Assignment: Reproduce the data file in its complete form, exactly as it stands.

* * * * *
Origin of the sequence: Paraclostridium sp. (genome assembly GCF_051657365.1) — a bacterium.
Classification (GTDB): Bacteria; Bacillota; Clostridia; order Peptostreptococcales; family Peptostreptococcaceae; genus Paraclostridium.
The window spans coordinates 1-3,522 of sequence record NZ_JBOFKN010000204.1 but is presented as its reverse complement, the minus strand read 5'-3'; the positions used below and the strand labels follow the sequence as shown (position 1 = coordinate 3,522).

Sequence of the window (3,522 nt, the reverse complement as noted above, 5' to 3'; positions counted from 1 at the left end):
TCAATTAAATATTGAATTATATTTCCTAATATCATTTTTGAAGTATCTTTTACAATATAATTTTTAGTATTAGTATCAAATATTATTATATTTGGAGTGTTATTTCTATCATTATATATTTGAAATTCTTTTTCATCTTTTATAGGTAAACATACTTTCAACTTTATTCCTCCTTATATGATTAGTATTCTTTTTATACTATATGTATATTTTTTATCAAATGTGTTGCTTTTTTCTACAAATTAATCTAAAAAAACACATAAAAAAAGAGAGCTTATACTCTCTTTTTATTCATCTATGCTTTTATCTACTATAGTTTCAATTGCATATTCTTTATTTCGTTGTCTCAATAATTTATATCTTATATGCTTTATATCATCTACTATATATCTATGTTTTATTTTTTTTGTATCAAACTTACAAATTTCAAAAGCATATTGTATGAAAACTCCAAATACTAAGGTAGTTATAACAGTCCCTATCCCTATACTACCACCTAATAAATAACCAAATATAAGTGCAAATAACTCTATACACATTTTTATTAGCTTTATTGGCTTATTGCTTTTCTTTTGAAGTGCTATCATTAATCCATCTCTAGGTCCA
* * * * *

Origin of the sequence: Paraclostridium sp. (genome assembly GCF_051657365.1) — a bacterium.
Classification (GTDB): Bacteria; Bacillota; Clostridia; order Peptostreptococcales; family Peptostreptococcaceae; genus Paraclostridium.
The window spans coordinates 1-3,522 of sequence record NZ_JBOFKN010000204.1 but is presented as its reverse complement, the minus strand read 5'-3'; the positions used below and the strand labels follow the sequence as shown (position 1 = coordinate 3,522).

Sequence of the window (3,522 nt, the reverse complement as noted above, 5' to 3'; positions counted from 1 at the left end):
TCAATTAAATATTGAATTATATTTCCTAATATCATTTTTGAAGTATCTTTTACAATATAATTTTTAGTATTAGTATCAAATATTATTATATTTGGAGTGTTATTTCTATCATTATATATTTGAAATTCTTTTTCATCTTTTATAGGTAAACATACTTTCAACTTTATTCCTCCTTATATGATTAGTATTCTTTTTATACTATATGTATATTTTTTATCAAATGTGTTGCTTTTTTCTACAAATTAATCTAAAAAAACACATAAAAAAAGAGAGCTTATACTCTCTTTTTATTCATCTATGCTTTTATCTACTATAGTTTCAATTGCATATTCTTTATTTCGTTGTCTCAATAATTTATATCTTATATGCTTTATATCATCTACTATATATCTATGTTTTATTTTTTTTGTATCAAACTTACAAATTTCAAAAGCATATTGTATGAAAACTCCAAATACTAAGGTAGTTATAACAGTCCCTATCCCTATACTACCACCTAATAAATAACCAAATATAAGTGCAAATAACTCTATACACATTTTTATTAGCTTTATTGGCTTATTGCTTTTCTTTTGAAGTGCTATCATTAATCCATCTCTAGGTCCA